If you don’t want to code pages directly in HTML – and some of us really do want to do this, but most don’t – the best way to get started at doing web pages is to use a package which does the HTML for you. There are lots out there. Apple Mac users have iWeb which guides you through creating a website, but it really wants to put the site on Apple’s expensive dot mac service. You can get round that by using a host which lets you have disk access to your web site – that’s also called WebDAV by the way, it’s something you want if you are choosing a web host because it lets programs on your computer see your web site as though it were a local disc drive on your computer. iWeb comes free with the Mac, but you can upgrade to a later version for about $100.

Windows users have Microsoft’s FrontPage, which also costs about $100. That’s another tool which lets you design the page with a mouse and writes the HTML for you, and helps you upload it.

But I’m always keen to get something for nothing – aren’t we all – and there is a good free open source alternative called Nvu – that’s N-V-U – which lets you design with a mouse, publish it to your website and all those good things. And most people who know say it writes far better HTML than FrontPage or iWeb. It’s certainly mmore compliant to standards, and that’s a very good thing. Nvu runs on Linux, Windows and Macs.

Finally, you can test web pages without a server. Just save them onto your own computer’s hard drive and double-click on them in Windows Explorer or Mac Finder and they will open in your favourite web browser. So you can download Nvu for nothing, have a play at designing your pages, save them to a directory on your hard disk and see how they look, all without spending a cent. When you get confident, sign up for a real web server and publish them to it.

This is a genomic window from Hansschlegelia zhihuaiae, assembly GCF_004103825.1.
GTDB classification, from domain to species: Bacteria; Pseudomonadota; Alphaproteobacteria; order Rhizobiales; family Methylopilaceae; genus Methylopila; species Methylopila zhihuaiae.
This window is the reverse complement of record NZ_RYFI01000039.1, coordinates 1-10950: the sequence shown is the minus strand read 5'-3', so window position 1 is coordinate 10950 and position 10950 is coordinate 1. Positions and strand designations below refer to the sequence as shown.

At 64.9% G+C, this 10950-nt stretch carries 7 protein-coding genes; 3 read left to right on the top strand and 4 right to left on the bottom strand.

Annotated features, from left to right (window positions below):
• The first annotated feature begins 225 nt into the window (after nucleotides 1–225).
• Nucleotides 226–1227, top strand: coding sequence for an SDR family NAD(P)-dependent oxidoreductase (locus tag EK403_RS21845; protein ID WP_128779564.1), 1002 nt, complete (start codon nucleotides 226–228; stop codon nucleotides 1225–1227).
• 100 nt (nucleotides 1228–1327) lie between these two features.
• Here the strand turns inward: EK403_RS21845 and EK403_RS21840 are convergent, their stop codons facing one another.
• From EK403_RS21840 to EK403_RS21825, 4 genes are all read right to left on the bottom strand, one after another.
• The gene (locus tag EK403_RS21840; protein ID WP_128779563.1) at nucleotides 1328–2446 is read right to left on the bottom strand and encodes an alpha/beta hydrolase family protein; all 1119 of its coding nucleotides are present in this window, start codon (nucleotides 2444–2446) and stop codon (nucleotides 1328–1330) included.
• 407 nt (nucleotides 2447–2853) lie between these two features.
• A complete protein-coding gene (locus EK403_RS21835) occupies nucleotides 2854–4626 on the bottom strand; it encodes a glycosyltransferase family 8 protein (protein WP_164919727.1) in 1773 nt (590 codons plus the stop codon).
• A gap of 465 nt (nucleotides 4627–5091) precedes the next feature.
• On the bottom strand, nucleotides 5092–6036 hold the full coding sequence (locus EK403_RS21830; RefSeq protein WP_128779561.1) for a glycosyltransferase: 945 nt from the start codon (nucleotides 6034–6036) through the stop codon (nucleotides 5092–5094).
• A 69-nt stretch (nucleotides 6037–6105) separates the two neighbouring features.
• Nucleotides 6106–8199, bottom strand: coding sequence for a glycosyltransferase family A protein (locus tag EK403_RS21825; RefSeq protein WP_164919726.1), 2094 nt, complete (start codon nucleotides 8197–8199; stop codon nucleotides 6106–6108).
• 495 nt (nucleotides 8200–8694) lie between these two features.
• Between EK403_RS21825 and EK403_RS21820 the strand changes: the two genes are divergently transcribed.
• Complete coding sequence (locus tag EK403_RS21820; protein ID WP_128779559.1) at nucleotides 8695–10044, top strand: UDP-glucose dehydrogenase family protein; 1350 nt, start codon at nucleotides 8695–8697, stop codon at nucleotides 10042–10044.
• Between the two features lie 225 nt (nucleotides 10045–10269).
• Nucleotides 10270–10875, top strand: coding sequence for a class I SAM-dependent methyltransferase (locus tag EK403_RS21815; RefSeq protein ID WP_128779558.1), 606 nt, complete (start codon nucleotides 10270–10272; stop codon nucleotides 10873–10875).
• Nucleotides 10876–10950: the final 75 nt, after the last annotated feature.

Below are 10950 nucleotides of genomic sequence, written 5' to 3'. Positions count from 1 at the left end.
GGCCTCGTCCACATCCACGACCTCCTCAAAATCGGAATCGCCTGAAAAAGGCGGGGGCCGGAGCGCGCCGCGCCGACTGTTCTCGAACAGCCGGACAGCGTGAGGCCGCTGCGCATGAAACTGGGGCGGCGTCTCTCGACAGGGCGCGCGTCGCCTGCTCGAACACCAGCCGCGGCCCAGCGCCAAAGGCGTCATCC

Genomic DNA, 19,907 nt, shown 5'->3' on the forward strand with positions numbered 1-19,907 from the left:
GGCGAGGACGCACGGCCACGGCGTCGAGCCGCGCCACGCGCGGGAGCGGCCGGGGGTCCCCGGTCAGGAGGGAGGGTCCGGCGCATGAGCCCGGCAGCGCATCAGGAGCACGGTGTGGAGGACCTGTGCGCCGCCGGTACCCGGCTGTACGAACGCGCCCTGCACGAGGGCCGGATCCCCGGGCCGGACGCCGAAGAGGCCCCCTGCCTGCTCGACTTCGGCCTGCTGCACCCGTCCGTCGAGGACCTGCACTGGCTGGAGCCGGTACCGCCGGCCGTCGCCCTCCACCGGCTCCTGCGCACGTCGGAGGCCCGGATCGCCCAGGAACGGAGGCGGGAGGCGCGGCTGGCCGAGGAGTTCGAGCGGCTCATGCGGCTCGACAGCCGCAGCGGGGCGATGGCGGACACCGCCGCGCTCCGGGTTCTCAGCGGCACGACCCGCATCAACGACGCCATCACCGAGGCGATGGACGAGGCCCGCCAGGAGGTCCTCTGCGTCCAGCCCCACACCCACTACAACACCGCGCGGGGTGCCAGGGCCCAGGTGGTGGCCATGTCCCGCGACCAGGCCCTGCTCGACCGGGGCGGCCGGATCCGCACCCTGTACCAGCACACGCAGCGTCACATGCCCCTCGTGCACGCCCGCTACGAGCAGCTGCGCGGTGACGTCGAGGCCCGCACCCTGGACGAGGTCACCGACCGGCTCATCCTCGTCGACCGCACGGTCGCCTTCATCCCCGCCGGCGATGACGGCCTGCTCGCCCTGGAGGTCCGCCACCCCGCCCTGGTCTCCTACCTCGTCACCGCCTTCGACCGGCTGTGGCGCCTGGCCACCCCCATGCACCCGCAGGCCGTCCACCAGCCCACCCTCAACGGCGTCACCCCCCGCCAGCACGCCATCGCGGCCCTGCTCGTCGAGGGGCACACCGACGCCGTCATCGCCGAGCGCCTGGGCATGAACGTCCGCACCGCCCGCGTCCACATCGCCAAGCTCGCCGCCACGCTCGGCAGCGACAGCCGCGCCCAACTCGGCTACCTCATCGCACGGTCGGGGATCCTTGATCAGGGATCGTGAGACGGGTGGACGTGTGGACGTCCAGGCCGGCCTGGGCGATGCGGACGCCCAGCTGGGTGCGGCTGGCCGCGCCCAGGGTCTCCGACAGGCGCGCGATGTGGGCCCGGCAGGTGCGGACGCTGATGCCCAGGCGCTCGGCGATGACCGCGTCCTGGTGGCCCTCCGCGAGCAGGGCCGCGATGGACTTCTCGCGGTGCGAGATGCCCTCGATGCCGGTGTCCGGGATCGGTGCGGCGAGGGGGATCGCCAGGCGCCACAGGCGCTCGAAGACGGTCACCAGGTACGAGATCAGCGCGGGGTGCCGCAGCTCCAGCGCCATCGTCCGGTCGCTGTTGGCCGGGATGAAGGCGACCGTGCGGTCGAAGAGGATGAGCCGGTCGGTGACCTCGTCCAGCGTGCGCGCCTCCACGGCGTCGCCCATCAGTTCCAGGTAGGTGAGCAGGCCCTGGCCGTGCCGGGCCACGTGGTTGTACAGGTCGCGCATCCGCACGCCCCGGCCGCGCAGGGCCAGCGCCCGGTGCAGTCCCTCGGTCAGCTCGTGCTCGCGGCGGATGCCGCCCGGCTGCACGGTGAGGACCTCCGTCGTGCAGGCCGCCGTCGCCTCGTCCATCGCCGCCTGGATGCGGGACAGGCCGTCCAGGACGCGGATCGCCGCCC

And if you get really interested in doing a website that’s about more than just displaying static content, you can always have a look at Ruby on Rails. That’s the latest hot way for doing database-driven sites, and most really interesting sites have databases behind them. You need to have done a little programming before and have some idea what a database is – but if you have, give it a go. I’ll put a link to Ruby on Rails up for today, and it’s a good thing to ask for from a web hosting service, just so you can go and have a play with it. You never know – you might end up the next Sam Morgan!


Sir Gil Simpson’s reported comments on why businesses don’t all need websites.

Tools for designing web pages: Microsoft FrontPage, Apple’s iWeb and the open source (and free!) Nvu.

A primer on HTML.

Accessing your web pages by WebDAV (make sure your web host offers this!)

Ruby on Rails – an amazingly productive way of writing clever web sites.

A Google search on web hosting.

posted by colin at 11:59 am  


  1. Hello

    Enjoyed this morning’s discussions with Kathryn and you. You’ve got your comments up on your site so quickly. Im currently working on how to understand and am still practicising — so your advice and homely approach are very welcome and assuring.

    Many thanks

    Chris Webster

    Comment by chris webster — 6 September 2007 @ 12:09 pm

  2. I found the on-air discussion with Kathryn most useful. The prospect of building a website is daunting, but when taken step-by-step as you suggest it’s no more difficult than a lot of other IT stuff that we do these days.

    Hadn’t thought of testing the html pages in a local directory – I had assumed that a test webserver would be required. Nice bit of lateral thinking there!

    Comment by Wild Land — 6 September 2007 @ 12:10 pm

  3. Thank you very much for your very interesting talk. I was quoted the monthly hosting fee of $29.95 this week for a simple site (NZ). Can you name a reliable overseas host and post it on your page?

    Comment by Dallas Knight — 6 September 2007 @ 12:24 pm

  4. Nvu is a bust for me. I tried the “Install Now” link on my Fedora Core 6 machine. I tried both Firefox and Opera. All I got was a 155 Byte XML file named Nvu.cnr. No download. I have no idea what to do with a .cnr file and neither does my system.

    According to some of the comments about Nvu, it has a poor UI and lots of bugs.

    I am going to try KompoZer but its relationship to Nvu is unclear to me.

    Comment by Larry Spitz — 6 September 2007 @ 4:18 pm

  5. Hosting providers:

    In New Zealand, you can try who have a $10 plan. There will certainly be others.

    In the US, I use Bluehost who seem pretty good. They charge US7 per month for a two year commitment, a dollar more for a one year contract. They charge it all up front. They do email and a long list of other useful hosting stuff.

    Others I’d look at (based on the list at are: Laughing Squid, ANhosting, HostIcan and Dreamhost.

    Regarding Nvu, I’ve found it to work on a Mac platform with only occasional glitches. I believe development on it has stopped and the author is starting a new one from the ground up; that might well be KompoZer.


    Comment by colin — 6 September 2007 @ 5:01 pm